- A Field Guild to Murder & Fly Fishing by Tim Weed
In A Field Guild to Murder & Fly Fishing, Tim Weed masterfully leads the reader on a journey through urban and natural landscapes where boys and men face challenges involving death and deception. Although the information overload of social media and smart phone apps seems to render a “field guide” as an anachronism, Weed’s place-based stories, laced with an occasional dash of magical realism, allow time travel back to the past. Most stories take place in the late 1970s to mid-1980s, where Generation X boys and men struggling with their self-identity and societal role are lulled by drugs and peer pressures.
Fly fishing plays a key role in this collection where “catch and release” rituals demonstrate the respect that hunters have for their prey, providing insight into the narrator’s distinction between empathy and murder when a teenager shoots a jay as target practice in “The Camp at Cutthroat Lake” or when an arrogant charter fisher is accidently lost at sea in “The Afternoon Client.” Indeed, Weed’s field guide provides the reader with a key to identifying characters so estranged from their natural environment (like James in “The Foreigner”) they cannot distinguish reality from conjured images.
Earth is a water planet and many of the stories in A Field Guide to Murder and Fly Fishing involve liquid or solid state water. In “Tower Eight,” bullied Gen X misfits dive from granite ledges into a New Hampshire quarry while high on LSD in the summer of 1982 and in winter, downhill ski while tripping out. In “Diamondback Mountain,” the pre-World War II skiers at an alpine resort in the Colorado Rocky Mountains are intoxicated with their female companions and trigger an avalanche trying to impress them. “Keepers,” the final story, has the most contemporary backdrop, where Elliott is fly [End Page 67] fishing in Nantucket while racing an incoming tide and a departing ferry schedule. His lost “four-hundred-dollar rod,” like the lost “four-hundred-dollar spinning rig” of “The Afternoon Client,” portends the failure of the hunter’s instincts.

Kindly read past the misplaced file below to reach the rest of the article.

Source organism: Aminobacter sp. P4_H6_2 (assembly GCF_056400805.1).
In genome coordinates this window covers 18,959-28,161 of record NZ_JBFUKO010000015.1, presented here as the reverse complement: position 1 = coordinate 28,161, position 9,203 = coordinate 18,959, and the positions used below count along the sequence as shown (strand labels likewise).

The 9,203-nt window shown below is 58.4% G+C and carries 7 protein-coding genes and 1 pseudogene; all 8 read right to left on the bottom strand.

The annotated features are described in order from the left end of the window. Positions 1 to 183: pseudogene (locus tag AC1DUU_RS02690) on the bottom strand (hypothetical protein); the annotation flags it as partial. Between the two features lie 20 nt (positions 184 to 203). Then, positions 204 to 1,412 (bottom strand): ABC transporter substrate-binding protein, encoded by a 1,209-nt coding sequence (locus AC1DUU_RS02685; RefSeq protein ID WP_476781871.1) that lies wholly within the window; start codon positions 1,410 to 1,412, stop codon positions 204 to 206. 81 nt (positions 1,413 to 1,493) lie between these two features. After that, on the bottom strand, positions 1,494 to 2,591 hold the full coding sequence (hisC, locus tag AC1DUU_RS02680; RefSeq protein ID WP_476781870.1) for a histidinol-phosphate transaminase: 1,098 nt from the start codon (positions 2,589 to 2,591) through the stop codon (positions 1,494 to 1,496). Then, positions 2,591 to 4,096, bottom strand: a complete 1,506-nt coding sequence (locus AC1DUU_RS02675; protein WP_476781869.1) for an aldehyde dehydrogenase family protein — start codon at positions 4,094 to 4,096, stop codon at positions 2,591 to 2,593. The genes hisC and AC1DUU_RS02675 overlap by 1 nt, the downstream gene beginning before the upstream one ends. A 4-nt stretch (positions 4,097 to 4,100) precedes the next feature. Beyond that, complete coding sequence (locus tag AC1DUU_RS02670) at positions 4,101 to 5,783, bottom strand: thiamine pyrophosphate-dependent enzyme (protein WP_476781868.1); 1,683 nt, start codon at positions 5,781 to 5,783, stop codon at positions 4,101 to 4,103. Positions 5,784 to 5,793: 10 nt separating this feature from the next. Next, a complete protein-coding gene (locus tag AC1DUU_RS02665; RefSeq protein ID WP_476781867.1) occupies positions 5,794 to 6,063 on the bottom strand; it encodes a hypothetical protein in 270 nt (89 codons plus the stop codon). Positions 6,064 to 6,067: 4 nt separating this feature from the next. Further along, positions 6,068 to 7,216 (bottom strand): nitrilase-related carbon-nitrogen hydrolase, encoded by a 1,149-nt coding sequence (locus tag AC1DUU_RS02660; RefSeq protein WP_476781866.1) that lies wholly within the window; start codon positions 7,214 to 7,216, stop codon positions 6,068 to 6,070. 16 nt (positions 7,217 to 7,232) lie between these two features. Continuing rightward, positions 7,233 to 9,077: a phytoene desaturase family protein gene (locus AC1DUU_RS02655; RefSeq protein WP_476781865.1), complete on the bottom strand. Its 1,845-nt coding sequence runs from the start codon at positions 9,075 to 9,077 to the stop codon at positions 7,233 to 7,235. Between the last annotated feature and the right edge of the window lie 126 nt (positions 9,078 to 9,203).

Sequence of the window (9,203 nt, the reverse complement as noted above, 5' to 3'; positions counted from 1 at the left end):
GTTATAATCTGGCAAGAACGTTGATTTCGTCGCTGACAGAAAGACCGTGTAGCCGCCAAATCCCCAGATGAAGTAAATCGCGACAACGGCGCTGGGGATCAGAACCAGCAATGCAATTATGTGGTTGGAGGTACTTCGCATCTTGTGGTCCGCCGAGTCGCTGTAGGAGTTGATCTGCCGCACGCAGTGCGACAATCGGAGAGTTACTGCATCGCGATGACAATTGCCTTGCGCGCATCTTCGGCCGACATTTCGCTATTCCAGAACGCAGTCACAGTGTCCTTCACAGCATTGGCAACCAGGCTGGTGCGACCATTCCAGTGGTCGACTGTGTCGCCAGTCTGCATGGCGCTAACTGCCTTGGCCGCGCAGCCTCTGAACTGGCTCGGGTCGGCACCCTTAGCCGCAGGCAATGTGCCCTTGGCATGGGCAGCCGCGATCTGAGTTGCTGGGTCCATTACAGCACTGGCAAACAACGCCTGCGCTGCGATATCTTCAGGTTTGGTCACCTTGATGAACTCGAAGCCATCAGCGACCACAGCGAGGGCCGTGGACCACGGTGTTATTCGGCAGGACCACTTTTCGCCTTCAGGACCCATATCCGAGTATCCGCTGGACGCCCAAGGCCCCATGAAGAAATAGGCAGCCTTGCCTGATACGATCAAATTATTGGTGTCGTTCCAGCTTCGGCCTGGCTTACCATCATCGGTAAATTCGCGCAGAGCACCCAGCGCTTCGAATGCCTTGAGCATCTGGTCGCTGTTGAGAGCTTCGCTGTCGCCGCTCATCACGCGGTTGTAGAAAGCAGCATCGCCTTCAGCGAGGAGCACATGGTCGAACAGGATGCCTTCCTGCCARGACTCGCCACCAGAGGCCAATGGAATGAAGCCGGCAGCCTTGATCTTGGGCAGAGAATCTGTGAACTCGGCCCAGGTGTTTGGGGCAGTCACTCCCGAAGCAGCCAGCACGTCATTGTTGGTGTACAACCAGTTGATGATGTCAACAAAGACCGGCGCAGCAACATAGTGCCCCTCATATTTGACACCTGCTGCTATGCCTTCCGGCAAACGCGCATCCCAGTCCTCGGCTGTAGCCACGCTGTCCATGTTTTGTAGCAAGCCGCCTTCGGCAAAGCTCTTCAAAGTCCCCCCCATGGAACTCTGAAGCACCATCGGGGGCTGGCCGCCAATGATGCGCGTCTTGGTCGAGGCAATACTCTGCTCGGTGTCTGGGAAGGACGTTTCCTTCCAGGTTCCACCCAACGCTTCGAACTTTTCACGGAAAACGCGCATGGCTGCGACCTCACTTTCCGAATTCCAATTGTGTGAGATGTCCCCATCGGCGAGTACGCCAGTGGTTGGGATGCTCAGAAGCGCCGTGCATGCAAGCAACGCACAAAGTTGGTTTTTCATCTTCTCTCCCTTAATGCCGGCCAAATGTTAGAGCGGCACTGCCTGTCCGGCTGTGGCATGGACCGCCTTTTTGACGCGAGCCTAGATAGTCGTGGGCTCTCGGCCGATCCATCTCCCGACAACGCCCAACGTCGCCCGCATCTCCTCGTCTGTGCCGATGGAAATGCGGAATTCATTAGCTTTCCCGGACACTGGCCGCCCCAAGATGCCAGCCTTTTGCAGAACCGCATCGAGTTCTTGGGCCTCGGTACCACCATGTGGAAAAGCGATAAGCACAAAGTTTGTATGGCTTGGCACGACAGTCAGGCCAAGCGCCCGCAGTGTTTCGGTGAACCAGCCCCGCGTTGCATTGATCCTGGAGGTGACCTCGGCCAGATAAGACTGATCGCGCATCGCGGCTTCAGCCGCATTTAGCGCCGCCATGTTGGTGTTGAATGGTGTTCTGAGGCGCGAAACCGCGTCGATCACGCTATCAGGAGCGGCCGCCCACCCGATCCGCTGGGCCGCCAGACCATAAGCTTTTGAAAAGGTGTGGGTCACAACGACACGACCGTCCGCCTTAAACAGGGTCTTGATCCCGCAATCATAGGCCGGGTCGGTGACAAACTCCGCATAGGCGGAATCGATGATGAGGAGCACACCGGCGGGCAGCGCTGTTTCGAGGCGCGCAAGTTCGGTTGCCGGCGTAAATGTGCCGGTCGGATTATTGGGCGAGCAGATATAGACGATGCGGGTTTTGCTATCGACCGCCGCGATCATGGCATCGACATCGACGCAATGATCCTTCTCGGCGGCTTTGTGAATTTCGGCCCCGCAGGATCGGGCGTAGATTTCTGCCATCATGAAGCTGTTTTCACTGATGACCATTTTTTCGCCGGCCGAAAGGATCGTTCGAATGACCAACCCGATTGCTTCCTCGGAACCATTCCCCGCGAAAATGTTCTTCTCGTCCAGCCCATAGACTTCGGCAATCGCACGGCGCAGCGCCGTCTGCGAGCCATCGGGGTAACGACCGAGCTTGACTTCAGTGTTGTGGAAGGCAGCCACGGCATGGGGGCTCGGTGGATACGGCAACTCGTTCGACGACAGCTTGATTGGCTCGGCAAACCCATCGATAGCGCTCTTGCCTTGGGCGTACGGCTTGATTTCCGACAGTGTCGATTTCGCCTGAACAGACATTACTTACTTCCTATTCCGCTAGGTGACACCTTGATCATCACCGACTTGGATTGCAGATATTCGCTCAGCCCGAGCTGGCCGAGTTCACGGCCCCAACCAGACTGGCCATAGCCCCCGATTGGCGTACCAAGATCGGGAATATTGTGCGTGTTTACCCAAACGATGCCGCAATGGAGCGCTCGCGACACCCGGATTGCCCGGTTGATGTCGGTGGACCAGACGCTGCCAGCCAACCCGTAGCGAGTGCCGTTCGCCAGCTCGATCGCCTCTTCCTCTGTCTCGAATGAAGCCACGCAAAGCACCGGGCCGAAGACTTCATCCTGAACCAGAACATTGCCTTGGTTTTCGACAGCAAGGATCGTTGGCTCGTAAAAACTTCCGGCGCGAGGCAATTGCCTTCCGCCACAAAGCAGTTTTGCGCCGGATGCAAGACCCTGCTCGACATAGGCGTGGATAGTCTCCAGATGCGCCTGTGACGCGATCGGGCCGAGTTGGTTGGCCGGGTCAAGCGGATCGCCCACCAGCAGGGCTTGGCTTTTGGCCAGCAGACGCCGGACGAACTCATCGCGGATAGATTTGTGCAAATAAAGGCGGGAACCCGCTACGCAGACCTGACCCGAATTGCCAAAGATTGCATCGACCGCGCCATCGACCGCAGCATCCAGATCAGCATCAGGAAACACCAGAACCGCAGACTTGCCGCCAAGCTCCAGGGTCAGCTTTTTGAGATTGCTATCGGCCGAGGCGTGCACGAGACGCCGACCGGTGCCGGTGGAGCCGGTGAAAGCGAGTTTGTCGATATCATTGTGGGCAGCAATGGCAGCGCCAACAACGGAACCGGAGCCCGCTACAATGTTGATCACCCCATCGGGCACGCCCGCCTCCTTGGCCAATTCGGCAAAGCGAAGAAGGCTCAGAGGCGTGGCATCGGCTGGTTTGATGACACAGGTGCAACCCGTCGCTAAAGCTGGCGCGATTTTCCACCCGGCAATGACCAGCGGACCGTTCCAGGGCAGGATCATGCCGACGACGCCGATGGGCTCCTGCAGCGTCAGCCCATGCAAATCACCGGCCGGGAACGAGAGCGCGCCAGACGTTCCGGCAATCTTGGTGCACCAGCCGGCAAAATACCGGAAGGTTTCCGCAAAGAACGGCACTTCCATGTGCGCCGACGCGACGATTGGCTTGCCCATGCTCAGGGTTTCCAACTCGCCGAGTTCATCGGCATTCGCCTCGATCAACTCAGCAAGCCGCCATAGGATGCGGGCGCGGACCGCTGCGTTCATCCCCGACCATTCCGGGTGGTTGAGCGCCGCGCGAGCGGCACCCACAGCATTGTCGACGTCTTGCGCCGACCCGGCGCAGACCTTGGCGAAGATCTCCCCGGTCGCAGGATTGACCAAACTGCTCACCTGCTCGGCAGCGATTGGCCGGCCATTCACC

Earth’s atmosphere is a unique feature of the planet and plays a key role in Weed’s Field Guide, too. In “Mouth of the Tropics,” when leaving the Amazon basin of Venezuela, Meech experiences turbulence in a seven-passenger Cessna, as does Kevin in his white-knuckled flights between New Bedford and Martha’s Vineyard in “Scrimshaw.” In both cases, the same model small plane yields a rough ride that mirrors the disruption to forged relationships with coworkers Juan and Phil, who were deeply entwined within their communities. In “The Dragon of Conchagua,” a wreck of a vintage Cessna that John stumbles upon in the approach to his climb of an Andean volcano with his brother Gabe, foreshadows the harrowing bus ride on the narrow highway “hugging the sides of Andean foothills that cradled the chaotic ugliness of the outer barrios of Quito.”
The loss of relatively intact natural environments witnessed through the construction of vacation mansions on Martha’s Vineyard in “Scrimshaw” and the conversion of the Highlands Ranch in the Colorado Front Range into subdivisions in “Six Feet under the Prairie” result in collateral damages that in the minds of Weed’s characters approach murder of the land and the livelihoods it supported.
Unlike fake news and misinformation found in Twitter feeds and Facebook posts, Weed’s short stories draw us away from the blue light of device screens. Under the blue skies and dark waters of A Field Guide to Murder & Fly Fishing, readers can feel pain, empathy, and purpose bubbling out from the sharp-detailed mental images. Although James’s photographs of Granada in “The Foreigner” required the tactile experience of removing unex-posed silver halide salts from photographic films or papers, pixilated digital images can now appear on our electronic devices without effort or lag time.
The conflicts facing Tim Weed’s characters and places seem more urgent today than in the times in which the stories are based. The reader cannot...